• Held a 5 day test period74.
    • 70 meatworkers, with most already trained and others in training74.
    • Abattoir wished to attract cattle and regain the confidence of producers74.
      • Many stock were being sent to Adelaide or Perth74.
  • June. Alice Springs abattoir had obtained an export licence with permission to export to America75.
    • It is unable to secure significant numbers of local livestock75
    • some stock have come from the Barkly region75
    • Stock agents claim the problem is the drought75
  • NFF, NTCA, private businesses, form a fighting fun to fight the AMIEU77
    • also have the support of NT Government and Westpac bank77
    • Territory cattlemen are in a relatively bad position at the moment77.
      • Drought
      • Introduction of Capital Gains taxes
      • What they see as ‘suffocating union demands’
      • Australian dollar has plummeted

1987

  • April. Unlikely the abattoir will open this78
    • Meant to start on April 16.
    • Maintenance staff of 20 and general manager were laid off last week
  • $1M installation improvements had been installed with upgrades to the chain78 .
  • Believed the facility is in financial difficulty78
    • AMIEU blame management and management blame AMIEU
    • AMIEU claim management refused to negotiate with the AMIEU when employees elected the AMIEU to represent them on 4 occasions
    • Alice Springs was capable of processing 400 – 500 head a day79
  • Tennant Creek abattoir is currently being dismantled78
    • plant and equipment to be sold 28/04/1987
    • works operating at a loss for some time
    • experienced labour had been difficult to source
    • Industrial action meant the abattoir only operated for 13 weeks of last season78
      • AMIEU claim cattle were unable to sourced and it wasn’t union strife that caused the losses, as industrial dispute only lasted 2 days.
      • Tennant had a policy of working only 5 days which limited overtime
      • Had employed 100 – 180 people
      • Tennant was capable of processing 400 head a day

1988         

  • March. Abattoir is placed up for sale. expectation of $4M79
    • Tenders for the sale will close April 2079
  • Point Stuart Abattoir is also for sale for $2M79
    • Capable of processing 200 – 300 head per day79
    • Wales Meat – George Whitaker owns both facilities79
    • Abattoirs will be sold together or separately on a walk in walk out basis79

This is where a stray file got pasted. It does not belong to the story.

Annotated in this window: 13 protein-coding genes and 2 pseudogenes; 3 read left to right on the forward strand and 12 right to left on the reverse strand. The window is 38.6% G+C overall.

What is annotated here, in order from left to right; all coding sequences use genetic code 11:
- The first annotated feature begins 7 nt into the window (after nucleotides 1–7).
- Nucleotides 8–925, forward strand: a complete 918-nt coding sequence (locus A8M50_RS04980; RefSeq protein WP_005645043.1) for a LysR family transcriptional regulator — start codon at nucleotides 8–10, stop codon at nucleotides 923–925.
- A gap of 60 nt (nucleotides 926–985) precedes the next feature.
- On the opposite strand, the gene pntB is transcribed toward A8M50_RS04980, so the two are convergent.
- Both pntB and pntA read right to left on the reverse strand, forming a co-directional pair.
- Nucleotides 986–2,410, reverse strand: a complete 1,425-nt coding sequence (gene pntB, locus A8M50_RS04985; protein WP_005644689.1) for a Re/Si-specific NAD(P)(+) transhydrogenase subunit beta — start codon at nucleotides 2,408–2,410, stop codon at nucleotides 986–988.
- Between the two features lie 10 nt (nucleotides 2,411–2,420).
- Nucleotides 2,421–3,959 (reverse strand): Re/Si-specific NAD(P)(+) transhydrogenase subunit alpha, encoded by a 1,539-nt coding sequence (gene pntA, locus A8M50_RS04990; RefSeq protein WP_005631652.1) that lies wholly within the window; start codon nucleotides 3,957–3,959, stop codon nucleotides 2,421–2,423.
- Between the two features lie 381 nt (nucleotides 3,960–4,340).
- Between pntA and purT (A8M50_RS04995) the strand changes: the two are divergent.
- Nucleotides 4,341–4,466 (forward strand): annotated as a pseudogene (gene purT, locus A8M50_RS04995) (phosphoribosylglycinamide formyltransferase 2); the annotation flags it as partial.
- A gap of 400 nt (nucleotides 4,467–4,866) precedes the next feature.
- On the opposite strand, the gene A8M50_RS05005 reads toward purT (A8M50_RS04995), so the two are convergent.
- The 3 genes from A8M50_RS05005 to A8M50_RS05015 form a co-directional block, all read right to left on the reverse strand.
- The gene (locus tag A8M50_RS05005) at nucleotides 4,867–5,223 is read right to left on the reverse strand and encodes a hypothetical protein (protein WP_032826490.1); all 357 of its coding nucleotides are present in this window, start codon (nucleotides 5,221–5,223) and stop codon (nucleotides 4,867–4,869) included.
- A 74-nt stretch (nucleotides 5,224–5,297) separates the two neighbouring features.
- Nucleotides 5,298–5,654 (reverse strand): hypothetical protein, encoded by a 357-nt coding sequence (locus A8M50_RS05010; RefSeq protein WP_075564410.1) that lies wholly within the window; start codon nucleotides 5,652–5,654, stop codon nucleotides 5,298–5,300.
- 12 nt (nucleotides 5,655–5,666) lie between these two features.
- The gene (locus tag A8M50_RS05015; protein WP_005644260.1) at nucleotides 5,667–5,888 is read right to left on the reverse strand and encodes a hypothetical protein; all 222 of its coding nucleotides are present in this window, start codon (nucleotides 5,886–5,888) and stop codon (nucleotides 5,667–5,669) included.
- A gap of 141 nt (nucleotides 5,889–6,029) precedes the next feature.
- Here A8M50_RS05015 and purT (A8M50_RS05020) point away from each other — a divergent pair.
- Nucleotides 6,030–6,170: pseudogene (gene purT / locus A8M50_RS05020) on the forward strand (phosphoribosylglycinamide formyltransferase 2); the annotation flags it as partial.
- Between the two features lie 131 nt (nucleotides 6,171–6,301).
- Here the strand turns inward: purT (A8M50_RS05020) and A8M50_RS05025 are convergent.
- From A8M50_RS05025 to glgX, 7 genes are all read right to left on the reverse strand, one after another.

• June. Computer Décor Pty Ltd trading as Alice Springs Meatworks enter occupation of the Alice Springs abattoir lot43
    • Director Mr Milson Hayward43
      • Business to be conduc/ted by brothers, Milson and Elton Hayward
      • Wilson Hayward had /reviously worked at the abattoir
      • Court action is taken 08/08/1997 to recover unpaid electricity costs for the period June to October 198843.
  • At this time the abattoir was processing cattle and stock were arriving using the stockyards to which electricity was connected43.
  • Electricity costs43
    • 08/06/1988 – 07/07/1988 $2,289.40
    • 07/07/1988 – 22/08/1988 $46,061.84
    • 22/08/1988 – 20/09/1988 $35,945.88
    • 20/09/1988 – 20/10/1988 $18,380.20
  • October 4. Fire destroyed the facility87.
    • Abattoir was in operation with freezers and chillers stocked with meat87
    • 100 workers lost jobs.87
    • fires destroyed chillers, boning room and loading bays7
    • Unknown if the buildings would be repaired or re-opened87
  • Suspicion was insurance claim – truck caught fire in building8

fire-destroys-05-04-1988

Centralian Advocate news headline 05/10/1988. Fire has destroyed the abattoir

  • Northern Territory Government has been urged to assist the meatworks by unions and politicians80
  • Nice to have another local outlet for beef, but the Centralian cattle industry would probably not be adversely affected if the abattoir never opened again” DPI southern regional manager Mr Dave Tabrett80.
  • Management claim that they will need some form of assistance to re-open80
    • Estimate loss of 120 jobs80
    • AMIEU said the government should help to get the works up and running again80
      • AMIEU suggesting the government assist by funding a refrigerated site where boning and packaging could continue80

07-10-1988-c